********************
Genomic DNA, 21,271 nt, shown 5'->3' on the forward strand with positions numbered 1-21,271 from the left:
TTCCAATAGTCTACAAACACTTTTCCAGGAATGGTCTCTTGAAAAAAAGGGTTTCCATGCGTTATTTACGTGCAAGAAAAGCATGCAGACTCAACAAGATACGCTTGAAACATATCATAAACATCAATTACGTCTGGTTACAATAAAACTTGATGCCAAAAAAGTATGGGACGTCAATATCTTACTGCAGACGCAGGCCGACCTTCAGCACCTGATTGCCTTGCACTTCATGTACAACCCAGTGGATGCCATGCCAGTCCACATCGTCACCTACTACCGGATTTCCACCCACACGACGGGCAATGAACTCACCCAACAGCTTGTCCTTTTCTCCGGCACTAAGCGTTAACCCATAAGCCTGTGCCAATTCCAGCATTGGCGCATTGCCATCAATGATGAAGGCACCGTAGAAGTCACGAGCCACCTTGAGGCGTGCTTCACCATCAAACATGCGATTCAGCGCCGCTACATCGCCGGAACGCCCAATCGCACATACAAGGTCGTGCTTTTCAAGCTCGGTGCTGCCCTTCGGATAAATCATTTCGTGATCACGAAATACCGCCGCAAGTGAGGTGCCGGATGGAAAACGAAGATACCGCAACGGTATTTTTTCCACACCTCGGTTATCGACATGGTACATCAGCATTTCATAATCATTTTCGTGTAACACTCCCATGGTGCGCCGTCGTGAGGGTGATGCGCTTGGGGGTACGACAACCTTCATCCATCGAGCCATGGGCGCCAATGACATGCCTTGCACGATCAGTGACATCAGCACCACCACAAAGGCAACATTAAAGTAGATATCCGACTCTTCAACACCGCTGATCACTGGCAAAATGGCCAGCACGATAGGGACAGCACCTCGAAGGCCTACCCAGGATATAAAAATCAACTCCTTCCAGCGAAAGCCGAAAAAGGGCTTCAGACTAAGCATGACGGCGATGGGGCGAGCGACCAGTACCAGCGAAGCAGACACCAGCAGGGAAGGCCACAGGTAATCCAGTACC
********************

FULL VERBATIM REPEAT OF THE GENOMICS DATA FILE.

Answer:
Genomic DNA, 21,271 nt, shown 5'->3' on the forward strand with positions numbered 1-21,271 from the left:
TTCCAATAGTCTACAAACACTTTTCCAGGAATGGTCTCTTGAAAAAAAGGGTTTCCATGCGTTATTTACGTGCAAGAAAAGCATGCAGACTCAACAAGATACGCTTGAAACATATCATAAACATCAATTACGTCTGGTTACAATAAAACTTGATGCCAAAAAAGTATGGGACGTCAATATCTTACTGCAGACGCAGGCCGACCTTCAGCACCTGATTGCCTTGCACTTCATGTACAACCCAGTGGATGCCATGCCAGTCCACATCGTCACCTACTACCGGATTTCCACCCACACGACGGGCAATGAACTCACCCAACAGCTTGTCCTTTTCTCCGGCACTAAGCGTTAACCCATAAGCCTGTGCCAATTCCAGCATTGGCGCATTGCCATCAATGATGAAGGCACCGTAGAAGTCACGAGCCACCTTGAGGCGTGCTTCACCATCAAACATGCGATTCAGCGCCGCTACATCGCCGGAACGCCCAATCGCACATACAAGGTCGTGCTTTTCAAGCTCGGTGCTGCCCTTCGGATAAATCATTTCGTGATCACGAAATACCGCCGCAAGTGAGGTGCCGGATGGAAAACGAAGATACCGCAACGGTATTTTTTCCACACCTCGGTTATCGACATGGTACATCAGCATTTCATAATCATTTTCGTGTAACACTCCCATGGTGCGCCGTCGTGAGGGTGATGCGCTTGGGGGTACGACAACCTTCATCCATCGAGCCATGGGCGCCAATGACATGCCTTGCACGATCAGTGACATCAGCACCACCACAAAGGCAACATTAAAGTAGATATCCGACTCTTCAACACCGCTGATCACTGGCAAAATGGCCAGCACGATAGGGACAGCACCTCGAAGGCCTACCCAGGATATAAAAATCAACTCCTTCCAGCGAAAGCCGAAAAAGGGCTTCAGACTAAGCATGACGGCGATGGGGCGAGCGACCAGTACCAGCGAAGCAGACACCAGCAGGGAAGGCCACAGGTAATCCAGTACC